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Monday, May 18, 2015

Justice Scalia on "Snookering" the Supreme Court into Granting Certiorari

The Supreme Court just issued its opinion in City and County of San Francisco v. Sheehan. The questions presented in that case were: 

(1) Whether Title II of the Americans with Disabilities Act requires law enforcement officers to provide accommodations to an armed, violent, and mentally ill suspect in the course of bringing the suspect into custody; and (2) whether it was clearly established that even where an exception to the warrant requirement applied, an entry into a residence could be unreasonable under the Fourth Amendment by reason of the anticipated resistance of an armed and violent suspect within. (Breyer, J., recused.)

Due to San Francisco's refusal to brief or argue the first question, that question was dismissed as improvidently granted. The majority of the Court went on to decide the second question, holding that the officers were entitled to qualified immunity.

But in a separate opinion concurring in part and dissenting in part, Justice Scalia (joined by Justice Kagan) argued that both questions should have been dismissed. Justice Scalia did not hold back in expressing his disapproval of the petitioner's strategy:

Why, one might ask, would a petitioner take a position on a Circuit split that it had no intention of arguing, or at least was so little keen to argue that it cast the argument aside uninvited? The answer is simple. Petitioners included that issue to induce us to grant certiorari. As the Court rightly observes, there are numerous reasons why we would not have agreed to hear petitioners’ first QP if their petition for certiorari presented it in the same form that it was argued on the merits. See ante, at 7–10.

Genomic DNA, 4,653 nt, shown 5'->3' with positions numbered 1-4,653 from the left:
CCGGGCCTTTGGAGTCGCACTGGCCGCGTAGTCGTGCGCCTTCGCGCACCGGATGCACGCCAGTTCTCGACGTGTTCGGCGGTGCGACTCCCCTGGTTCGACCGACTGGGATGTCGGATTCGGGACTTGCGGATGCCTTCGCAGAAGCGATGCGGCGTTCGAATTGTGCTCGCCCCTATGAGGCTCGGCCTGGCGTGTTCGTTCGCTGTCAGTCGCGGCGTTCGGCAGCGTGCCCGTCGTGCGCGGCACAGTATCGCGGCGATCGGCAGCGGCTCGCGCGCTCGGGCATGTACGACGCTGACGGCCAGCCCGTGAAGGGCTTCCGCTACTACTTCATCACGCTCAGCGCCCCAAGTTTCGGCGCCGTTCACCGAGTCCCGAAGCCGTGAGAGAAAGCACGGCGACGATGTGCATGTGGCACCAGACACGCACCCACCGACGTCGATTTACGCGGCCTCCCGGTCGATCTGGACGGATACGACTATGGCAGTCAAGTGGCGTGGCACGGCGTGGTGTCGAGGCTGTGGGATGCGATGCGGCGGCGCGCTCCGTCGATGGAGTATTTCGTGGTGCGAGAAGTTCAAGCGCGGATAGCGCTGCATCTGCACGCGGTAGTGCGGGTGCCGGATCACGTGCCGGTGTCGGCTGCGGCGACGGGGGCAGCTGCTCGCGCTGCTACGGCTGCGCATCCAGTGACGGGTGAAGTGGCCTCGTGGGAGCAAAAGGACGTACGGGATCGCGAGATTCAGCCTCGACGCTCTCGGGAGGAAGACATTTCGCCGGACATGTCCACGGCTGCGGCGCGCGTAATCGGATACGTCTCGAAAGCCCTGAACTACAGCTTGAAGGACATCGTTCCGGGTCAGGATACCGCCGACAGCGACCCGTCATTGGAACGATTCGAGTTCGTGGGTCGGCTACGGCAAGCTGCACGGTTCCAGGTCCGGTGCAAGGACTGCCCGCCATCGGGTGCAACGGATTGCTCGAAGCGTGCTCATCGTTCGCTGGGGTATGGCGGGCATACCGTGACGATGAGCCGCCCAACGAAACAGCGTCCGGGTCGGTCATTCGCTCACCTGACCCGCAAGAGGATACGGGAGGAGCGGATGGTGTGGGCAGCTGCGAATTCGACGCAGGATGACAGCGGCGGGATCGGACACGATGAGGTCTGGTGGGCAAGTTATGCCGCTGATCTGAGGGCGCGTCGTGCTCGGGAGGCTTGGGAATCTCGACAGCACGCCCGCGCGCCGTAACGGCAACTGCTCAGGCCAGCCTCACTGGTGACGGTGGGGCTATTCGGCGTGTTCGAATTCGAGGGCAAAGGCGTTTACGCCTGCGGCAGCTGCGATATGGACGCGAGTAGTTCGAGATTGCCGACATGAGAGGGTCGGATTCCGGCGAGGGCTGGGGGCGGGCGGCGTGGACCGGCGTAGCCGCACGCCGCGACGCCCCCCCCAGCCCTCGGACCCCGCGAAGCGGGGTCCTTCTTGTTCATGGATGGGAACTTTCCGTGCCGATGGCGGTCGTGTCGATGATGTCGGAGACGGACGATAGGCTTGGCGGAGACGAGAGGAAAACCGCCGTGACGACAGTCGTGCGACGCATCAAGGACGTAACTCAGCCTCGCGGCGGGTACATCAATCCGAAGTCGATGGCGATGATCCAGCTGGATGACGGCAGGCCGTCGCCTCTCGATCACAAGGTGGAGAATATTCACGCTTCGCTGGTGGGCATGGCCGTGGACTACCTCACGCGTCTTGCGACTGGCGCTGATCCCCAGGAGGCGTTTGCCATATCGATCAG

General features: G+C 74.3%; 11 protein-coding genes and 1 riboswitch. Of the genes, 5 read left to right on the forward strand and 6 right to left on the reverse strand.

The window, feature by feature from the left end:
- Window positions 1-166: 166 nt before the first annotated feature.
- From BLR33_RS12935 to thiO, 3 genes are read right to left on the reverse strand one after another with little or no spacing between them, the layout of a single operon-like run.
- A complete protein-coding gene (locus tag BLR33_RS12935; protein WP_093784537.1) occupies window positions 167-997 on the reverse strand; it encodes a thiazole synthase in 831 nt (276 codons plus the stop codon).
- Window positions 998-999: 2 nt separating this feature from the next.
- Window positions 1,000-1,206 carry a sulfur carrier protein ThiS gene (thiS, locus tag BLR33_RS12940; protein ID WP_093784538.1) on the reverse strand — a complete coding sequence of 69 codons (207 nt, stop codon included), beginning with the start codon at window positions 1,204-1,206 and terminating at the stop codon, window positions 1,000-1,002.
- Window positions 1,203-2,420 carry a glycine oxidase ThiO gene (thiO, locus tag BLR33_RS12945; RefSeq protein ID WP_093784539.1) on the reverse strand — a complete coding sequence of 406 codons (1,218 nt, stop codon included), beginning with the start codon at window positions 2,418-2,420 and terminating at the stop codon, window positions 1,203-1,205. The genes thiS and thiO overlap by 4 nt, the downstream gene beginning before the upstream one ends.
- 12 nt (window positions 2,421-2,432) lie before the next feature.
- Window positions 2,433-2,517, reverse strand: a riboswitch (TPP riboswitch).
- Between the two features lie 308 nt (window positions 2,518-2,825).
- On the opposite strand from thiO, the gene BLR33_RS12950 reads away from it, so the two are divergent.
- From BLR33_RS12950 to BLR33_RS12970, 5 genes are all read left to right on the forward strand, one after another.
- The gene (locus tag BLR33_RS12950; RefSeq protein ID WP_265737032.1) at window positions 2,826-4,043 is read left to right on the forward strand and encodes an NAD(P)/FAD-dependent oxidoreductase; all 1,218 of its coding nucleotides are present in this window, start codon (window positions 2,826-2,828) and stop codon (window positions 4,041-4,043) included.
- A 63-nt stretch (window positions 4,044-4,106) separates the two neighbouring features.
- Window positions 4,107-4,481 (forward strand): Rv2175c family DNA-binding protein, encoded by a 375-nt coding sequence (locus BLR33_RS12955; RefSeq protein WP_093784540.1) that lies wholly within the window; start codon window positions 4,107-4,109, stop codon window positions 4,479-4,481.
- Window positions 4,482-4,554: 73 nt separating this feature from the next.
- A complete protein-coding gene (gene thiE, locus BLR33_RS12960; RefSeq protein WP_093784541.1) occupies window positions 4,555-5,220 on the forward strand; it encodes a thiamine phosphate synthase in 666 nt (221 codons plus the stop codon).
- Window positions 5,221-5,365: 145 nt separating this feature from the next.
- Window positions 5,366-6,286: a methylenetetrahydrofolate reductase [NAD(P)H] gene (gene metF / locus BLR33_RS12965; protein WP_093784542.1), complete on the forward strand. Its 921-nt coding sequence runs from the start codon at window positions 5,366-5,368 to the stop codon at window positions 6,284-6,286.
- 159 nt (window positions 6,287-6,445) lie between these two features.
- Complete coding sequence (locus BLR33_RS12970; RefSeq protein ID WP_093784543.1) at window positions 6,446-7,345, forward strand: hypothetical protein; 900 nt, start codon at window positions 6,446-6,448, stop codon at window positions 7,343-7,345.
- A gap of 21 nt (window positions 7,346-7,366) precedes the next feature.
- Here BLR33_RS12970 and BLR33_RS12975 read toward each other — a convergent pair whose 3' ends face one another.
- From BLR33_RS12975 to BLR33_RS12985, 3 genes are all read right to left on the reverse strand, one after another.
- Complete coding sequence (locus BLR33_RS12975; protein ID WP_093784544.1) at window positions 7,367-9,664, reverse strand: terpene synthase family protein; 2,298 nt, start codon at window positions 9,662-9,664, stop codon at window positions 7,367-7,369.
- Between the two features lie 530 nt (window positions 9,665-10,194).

. . .

I would not reward such bait-and-switch tactics by proceeding to decide the independently “uncertworthy” second question. And make no mistake about it: Today’s judgment is a reward. It gives the individual petitioners all that they seek, and spares San Francisco the significant expense of defending the suit, and satisfying any judgment, against the individual petitioners. I would not encourage future litigants to seek review premised on arguments they never plan to press, secure in the knowledge that once they find a toehold on this Court’s docket, we will consider whatever workaday arguments they choose to present in their merits briefs.

There is no injustice in my vote to dismiss both questions as improvidently granted. To be sure, ex post—after the Court has improvidently decided the uncertworthy question—it appears that refusal to reverse the judgment below would have left a wrong unrighted. Ex ante, however—before we considered and deliberated upon the second QP but after petitioners’ principal brief made clear that they would not address the Circuit conflict presented by the first QP—we had no more assurance that this question was decided incorrectly than we do for the thousands of other uncertworthy questions we refuse to hear each Term. Many of them have undoubtedly been decided wrongly, but we are not, and for well over a century have not been, a court of error correction. The fair course—the just course—is to treat this now-nakedly uncertworthy question the way we treat all others: by declining to decide it. In fact, there is in this case an even greater reason to decline: to avoid being snookered, and to deter future snookering.

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